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The transition from winter to spring is emotionally fraught. The doldrums of early February lead to a sugar rush of candy hearts, which crashes into the gloomy, rainy days of March. An occasional blizzard or heat wave may intrude along the way, but by the time May rolls around, things even out, with winter coats going into storage and college students heading home for the summer. Throughout it all, music is there to comfort, inspire and rock you to the core. Check out these upcoming shows and you'll see what I mean.
High Noon Saloon, Feb. 5
Pop hooks and a DIY approach to recording are the mainstays of this Philly-based project, which signed with Anti- Records in July. But despite their indie cred, these five fellows don't care much about trendspotting. Instead, they dive deep into the harmonies of the Band, the Beatles and the Beach Boys for inspiration, giving them a psychedelic twist one moment and a punk-rock treatment the next.
Majestic Theatre, Feb. 15
The L.A.-based electronica artist arrived at IDM and out-there, Flying Lotus-style hip-hop thanks to his love of bass - in particular, the double bass and bass clarinet, which he studied in USC's jazz program. However, it's a passion for invention that makes his shows so enjoyable. Clad in a Victorian outfit and armed with a unique electronic trigger known as the Monome, he challenges traditional musical concepts - melody, harmony, rhythm - while creating an atmosphere ripe for both dancing and deep thought.
Overture Hall, Feb. 20
You're in for a treat if you've scored a ticket to this sold-out show. Wilco will explore the self-titled album that came out last year, which ties together the simple alt-country of the group's early recordings and more recent quasi-experimental leanings. Folky post-rock pioneers Califone will also showcase their newest release, All My Friends Are Funeral Singers, which accompanies a ghostly film of the same name by bandleader Tim Rutili.
Majestic Theatre, Feb. 25
Copeland should be an A-list celebrity thanks to her huge, expressive voice, but the stars haven't quite aligned for her yet. Nevertheless, the soulful blues singer will give almost everyone, even Gladys Knight (Overture Center, March 26) and Norah Jones (Overture Center, March 15), a run for their money this winter when she performs selections from 2009's critically acclaimed Never Going Back.
Justin Townes Earle
High Noon Saloon, Feb. 26
Earle's sophomore album, 2009's Midnight at the Movies, contains 32 minutes of gorgeous minimalism inspired by 1950s country-western classics, plus a Replacements cover that might be even better than the original. Perfect for the aftermath of Valentine's Day.
High Noon Saloon, March 9
Vetiver's shows are so mellow and accessible that they're perfect for bringing along friends who aren't sold on folk or the indie scene in general. Milwaukee rockers Jaill are riding high after signing with Sub Pop a few weeks ago, so their opening set should be particularly inspired.
High Noon Saloon, March 19
The punked-out rapper from Minnesota's Doomtree Collective didn't just make one of 2009's best hip-hop albums. He created one of its best albums, period, when he dreamed up Never Better. Expect candid humor and focused rage, plus a double dose of beats and bass, when he hits the High Noon with Dessa, astronautalis and F. Stokes.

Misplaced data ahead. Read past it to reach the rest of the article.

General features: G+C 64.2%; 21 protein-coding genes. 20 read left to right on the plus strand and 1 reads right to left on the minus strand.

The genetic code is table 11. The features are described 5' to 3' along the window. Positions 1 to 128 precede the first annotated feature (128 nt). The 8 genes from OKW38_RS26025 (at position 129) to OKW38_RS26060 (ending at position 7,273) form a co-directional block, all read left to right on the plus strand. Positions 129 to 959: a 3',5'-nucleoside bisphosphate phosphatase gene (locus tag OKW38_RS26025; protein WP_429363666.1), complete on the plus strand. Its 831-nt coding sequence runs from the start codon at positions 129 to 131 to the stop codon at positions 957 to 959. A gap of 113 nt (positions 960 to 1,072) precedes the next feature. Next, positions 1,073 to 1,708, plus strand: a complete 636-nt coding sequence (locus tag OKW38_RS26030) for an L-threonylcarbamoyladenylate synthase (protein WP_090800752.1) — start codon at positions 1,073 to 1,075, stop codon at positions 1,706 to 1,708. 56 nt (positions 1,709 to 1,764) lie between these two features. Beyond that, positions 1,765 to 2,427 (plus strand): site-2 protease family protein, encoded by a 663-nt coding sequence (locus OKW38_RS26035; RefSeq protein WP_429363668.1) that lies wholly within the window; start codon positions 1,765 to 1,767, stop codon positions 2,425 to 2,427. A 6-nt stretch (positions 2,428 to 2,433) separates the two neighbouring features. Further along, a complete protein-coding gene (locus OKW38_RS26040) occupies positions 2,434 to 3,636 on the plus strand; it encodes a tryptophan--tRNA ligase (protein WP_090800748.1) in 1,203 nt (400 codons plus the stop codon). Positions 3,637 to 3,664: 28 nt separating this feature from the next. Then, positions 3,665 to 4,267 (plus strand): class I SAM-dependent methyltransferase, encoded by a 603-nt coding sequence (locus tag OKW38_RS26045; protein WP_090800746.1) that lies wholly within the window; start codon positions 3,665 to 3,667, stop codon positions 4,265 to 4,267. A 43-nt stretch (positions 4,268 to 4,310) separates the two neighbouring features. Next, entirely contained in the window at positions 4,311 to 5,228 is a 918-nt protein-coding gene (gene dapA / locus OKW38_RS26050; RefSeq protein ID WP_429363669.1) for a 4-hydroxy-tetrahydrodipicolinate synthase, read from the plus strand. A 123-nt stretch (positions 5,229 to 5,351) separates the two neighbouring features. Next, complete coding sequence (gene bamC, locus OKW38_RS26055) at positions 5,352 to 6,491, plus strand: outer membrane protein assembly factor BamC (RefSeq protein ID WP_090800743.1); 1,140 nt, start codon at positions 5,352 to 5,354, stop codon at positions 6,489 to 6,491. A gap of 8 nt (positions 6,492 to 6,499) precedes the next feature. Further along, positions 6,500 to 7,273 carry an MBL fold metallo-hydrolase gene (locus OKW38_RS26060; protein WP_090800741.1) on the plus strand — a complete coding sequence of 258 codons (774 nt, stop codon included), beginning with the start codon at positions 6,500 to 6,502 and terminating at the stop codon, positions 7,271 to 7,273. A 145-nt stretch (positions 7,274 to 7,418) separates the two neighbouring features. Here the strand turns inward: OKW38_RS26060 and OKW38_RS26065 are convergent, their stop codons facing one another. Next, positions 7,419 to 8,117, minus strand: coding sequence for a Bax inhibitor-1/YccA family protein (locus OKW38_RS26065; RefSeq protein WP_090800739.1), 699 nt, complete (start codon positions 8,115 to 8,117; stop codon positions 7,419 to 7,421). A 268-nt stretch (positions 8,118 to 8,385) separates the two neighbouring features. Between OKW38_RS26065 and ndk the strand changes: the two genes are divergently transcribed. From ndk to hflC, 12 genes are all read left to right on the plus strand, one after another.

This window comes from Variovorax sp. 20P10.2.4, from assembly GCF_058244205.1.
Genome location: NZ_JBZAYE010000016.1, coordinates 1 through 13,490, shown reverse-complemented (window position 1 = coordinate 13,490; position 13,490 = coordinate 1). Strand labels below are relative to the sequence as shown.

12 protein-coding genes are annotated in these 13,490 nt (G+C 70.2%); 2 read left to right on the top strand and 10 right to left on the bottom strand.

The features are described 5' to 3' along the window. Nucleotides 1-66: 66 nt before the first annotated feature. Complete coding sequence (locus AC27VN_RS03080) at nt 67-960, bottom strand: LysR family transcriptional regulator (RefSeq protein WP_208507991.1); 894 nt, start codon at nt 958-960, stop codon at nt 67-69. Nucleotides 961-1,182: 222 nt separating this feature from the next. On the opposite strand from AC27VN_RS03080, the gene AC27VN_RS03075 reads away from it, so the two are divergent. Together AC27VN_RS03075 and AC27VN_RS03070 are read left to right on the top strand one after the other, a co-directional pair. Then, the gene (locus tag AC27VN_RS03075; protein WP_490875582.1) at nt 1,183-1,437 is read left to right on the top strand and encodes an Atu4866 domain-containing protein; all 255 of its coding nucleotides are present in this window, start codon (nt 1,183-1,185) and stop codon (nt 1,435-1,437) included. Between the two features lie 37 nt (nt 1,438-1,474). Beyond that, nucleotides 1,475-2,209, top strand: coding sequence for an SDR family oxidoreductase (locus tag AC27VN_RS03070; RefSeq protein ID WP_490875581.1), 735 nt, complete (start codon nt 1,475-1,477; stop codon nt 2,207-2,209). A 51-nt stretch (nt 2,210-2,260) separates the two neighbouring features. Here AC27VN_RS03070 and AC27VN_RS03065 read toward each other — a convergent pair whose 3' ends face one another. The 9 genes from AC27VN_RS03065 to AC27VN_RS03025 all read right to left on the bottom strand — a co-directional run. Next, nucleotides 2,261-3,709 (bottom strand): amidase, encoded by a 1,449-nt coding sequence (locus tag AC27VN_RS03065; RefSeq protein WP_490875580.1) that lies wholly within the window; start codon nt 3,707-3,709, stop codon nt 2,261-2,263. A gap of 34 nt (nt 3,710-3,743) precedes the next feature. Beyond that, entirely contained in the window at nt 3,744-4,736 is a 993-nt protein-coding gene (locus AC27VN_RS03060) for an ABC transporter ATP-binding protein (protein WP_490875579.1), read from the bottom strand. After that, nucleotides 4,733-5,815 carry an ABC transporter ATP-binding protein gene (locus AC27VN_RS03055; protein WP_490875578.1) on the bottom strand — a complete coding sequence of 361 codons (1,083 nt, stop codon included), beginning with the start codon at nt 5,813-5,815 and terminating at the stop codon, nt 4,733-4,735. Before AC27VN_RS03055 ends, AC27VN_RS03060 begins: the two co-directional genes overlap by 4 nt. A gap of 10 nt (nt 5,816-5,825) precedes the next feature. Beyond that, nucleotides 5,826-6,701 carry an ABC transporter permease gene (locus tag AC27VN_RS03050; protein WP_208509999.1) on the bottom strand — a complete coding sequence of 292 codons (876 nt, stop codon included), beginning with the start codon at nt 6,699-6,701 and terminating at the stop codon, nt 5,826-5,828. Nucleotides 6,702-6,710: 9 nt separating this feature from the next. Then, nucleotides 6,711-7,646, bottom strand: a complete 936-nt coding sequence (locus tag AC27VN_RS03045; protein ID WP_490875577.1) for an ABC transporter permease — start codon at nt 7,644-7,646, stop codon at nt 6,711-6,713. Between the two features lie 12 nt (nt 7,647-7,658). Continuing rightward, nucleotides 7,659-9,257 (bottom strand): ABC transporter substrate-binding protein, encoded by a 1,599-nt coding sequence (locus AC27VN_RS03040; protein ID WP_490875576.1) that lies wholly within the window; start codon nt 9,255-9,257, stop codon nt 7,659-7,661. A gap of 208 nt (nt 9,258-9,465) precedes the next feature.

High Noon Saloon, April 4
It took several albums for the band to shirk comparisons to fellow Glaswegians Belle & Sebastian, but they've done it by introducing big sounds to their cozy love songs, especially on their excellent 2009 release, My Maudlin Career.
Mission of Burma
High Noon Saloon, April 9
Fans were pretty sure the creators of the groundbreaking 1982 post-punk album Vs. had called it quits until they bounced back, as strong as ever, with 2004's ONoffON, followed by 2006's pleasingly subtle The Obliterati. While 2009's The Sound the Speed the Light didn't impress as many critics, it portends great things and should translate well onstage.
Barrymore Theatre, April 9
The charismatic leader of hardcore heroes Black Flag is an undisputed legend. But unlike many legends, he's still making history, hosting a program on the Independent Film Channel, running a publishing company and performing spoken-word pieces for troops in Iraq and Afghanistan - and for you at this must-see show.
UW Memorial Union Rathskeller, April 9
The group's just-released debut, Astro Coast, is one of the most buzzed-about albums of 2010 so far thanks to its expert interplay of guitars, twisted surf-rock melodies and a hot single, "Swim," which is bound to bring on a fist-pump-a-thon.
Majestic Theatre, April 28
Last month, the trio were so unhappy that their forthcoming album, Odd Blood, leaked onto the web that they scolded their fans via Twitter. Tongue-lashing aside, Yeasayer's fusion of Middle Eastern sounds and psychedelic pop should prove as engaging as ever, if their summer gig at the Memorial Union Terrace was any indication.
Captured! By Robots
Annex, April 22
Earth Day (April 22) spawned the recycling movement, so how about seeing a show that celebrates it? CBR front man Jay Vance takes the practice to new heights by crafting his bandmates - an assortment of musical robots - out of bicycle brake cables and other junkyard treasures. The current lineup features three headless, hydraulics-powered horn players, two automaton apes, a drum-pummeling doll's head and a foul-mouthed bot that plays wicked-awesome riffs as it mocks the humans in attendance, especially Vance himself.